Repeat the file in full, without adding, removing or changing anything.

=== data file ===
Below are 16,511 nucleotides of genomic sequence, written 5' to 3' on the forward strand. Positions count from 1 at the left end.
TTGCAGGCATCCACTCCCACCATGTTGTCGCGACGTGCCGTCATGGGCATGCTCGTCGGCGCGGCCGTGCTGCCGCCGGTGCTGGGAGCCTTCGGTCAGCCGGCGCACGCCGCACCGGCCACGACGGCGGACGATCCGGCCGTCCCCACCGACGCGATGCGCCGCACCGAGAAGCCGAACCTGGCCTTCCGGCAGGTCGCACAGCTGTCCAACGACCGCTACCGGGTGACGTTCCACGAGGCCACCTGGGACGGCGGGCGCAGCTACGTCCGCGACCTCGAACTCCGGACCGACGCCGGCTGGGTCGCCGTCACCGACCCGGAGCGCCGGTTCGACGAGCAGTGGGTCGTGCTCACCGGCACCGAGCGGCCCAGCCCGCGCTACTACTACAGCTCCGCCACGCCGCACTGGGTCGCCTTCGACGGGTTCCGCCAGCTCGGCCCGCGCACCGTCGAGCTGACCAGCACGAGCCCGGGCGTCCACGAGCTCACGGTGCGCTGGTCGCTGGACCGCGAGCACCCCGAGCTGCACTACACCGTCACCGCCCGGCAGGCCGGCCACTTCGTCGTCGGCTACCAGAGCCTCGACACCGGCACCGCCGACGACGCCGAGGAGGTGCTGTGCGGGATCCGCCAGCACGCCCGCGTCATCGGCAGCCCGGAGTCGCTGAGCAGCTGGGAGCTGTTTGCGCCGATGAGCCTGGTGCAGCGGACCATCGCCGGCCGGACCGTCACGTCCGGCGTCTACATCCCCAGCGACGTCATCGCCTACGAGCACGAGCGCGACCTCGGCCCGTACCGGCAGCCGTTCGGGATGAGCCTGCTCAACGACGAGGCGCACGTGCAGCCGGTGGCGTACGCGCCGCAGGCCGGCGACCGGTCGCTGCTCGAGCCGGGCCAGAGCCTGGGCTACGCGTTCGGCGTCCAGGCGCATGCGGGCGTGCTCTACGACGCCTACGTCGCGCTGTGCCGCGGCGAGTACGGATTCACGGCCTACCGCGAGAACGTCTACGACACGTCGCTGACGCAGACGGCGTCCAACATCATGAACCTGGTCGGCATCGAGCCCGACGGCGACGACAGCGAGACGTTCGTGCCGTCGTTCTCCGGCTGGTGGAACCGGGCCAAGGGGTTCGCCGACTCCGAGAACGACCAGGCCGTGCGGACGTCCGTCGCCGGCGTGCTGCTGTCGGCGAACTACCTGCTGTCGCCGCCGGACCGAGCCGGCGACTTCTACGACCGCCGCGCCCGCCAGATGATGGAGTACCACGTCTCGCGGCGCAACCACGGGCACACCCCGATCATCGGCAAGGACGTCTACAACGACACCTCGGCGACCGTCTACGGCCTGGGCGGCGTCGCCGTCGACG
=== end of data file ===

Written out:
Below are 16,511 nucleotides of genomic sequence, written 5' to 3' on the forward strand. Positions count from 1 at the left end.
TTGCAGGCATCCACTCCCACCATGTTGTCGCGACGTGCCGTCATGGGCATGCTCGTCGGCGCGGCCGTGCTGCCGCCGGTGCTGGGAGCCTTCGGTCAGCCGGCGCACGCCGCACCGGCCACGACGGCGGACGATCCGGCCGTCCCCACCGACGCGATGCGCCGCACCGAGAAGCCGAACCTGGCCTTCCGGCAGGTCGCACAGCTGTCCAACGACCGCTACCGGGTGACGTTCCACGAGGCCACCTGGGACGGCGGGCGCAGCTACGTCCGCGACCTCGAACTCCGGACCGACGCCGGCTGGGTCGCCGTCACCGACCCGGAGCGCCGGTTCGACGAGCAGTGGGTCGTGCTCACCGGCACCGAGCGGCCCAGCCCGCGCTACTACTACAGCTCCGCCACGCCGCACTGGGTCGCCTTCGACGGGTTCCGCCAGCTCGGCCCGCGCACCGTCGAGCTGACCAGCACGAGCCCGGGCGTCCACGAGCTCACGGTGCGCTGGTCGCTGGACCGCGAGCACCCCGAGCTGCACTACACCGTCACCGCCCGGCAGGCCGGCCACTTCGTCGTCGGCTACCAGAGCCTCGACACCGGCACCGCCGACGACGCCGAGGAGGTGCTGTGCGGGATCCGCCAGCACGCCCGCGTCATCGGCAGCCCGGAGTCGCTGAGCAGCTGGGAGCTGTTTGCGCCGATGAGCCTGGTGCAGCGGACCATCGCCGGCCGGACCGTCACGTCCGGCGTCTACATCCCCAGCGACGTCATCGCCTACGAGCACGAGCGCGACCTCGGCCCGTACCGGCAGCCGTTCGGGATGAGCCTGCTCAACGACGAGGCGCACGTGCAGCCGGTGGCGTACGCGCCGCAGGCCGGCGACCGGTCGCTGCTCGAGCCGGGCCAGAGCCTGGGCTACGCGTTCGGCGTCCAGGCGCATGCGGGCGTGCTCTACGACGCCTACGTCGCGCTGTGCCGCGGCGAGTACGGATTCACGGCCTACCGCGAGAACGTCTACGACACGTCGCTGACGCAGACGGCGTCCAACATCATGAACCTGGTCGGCATCGAGCCCGACGGCGACGACAGCGAGACGTTCGTGCCGTCGTTCTCCGGCTGGTGGAACCGGGCCAAGGGGTTCGCCGACTCCGAGAACGACCAGGCCGTGCGGACGTCCGTCGCCGGCGTGCTGCTGTCGGCGAACTACCTGCTGTCGCCGCCGGACCGAGCCGGCGACTTCTACGACCGCCGCGCCCGCCAGATGATGGAGTACCACGTCTCGCGGCGCAACCACGGGCACACCCCGATCATCGGCAAGGACGTCTACAACGACACCTCGGCGACCGTCTACGGCCTGGGCGGCGTCGCCGTCGACG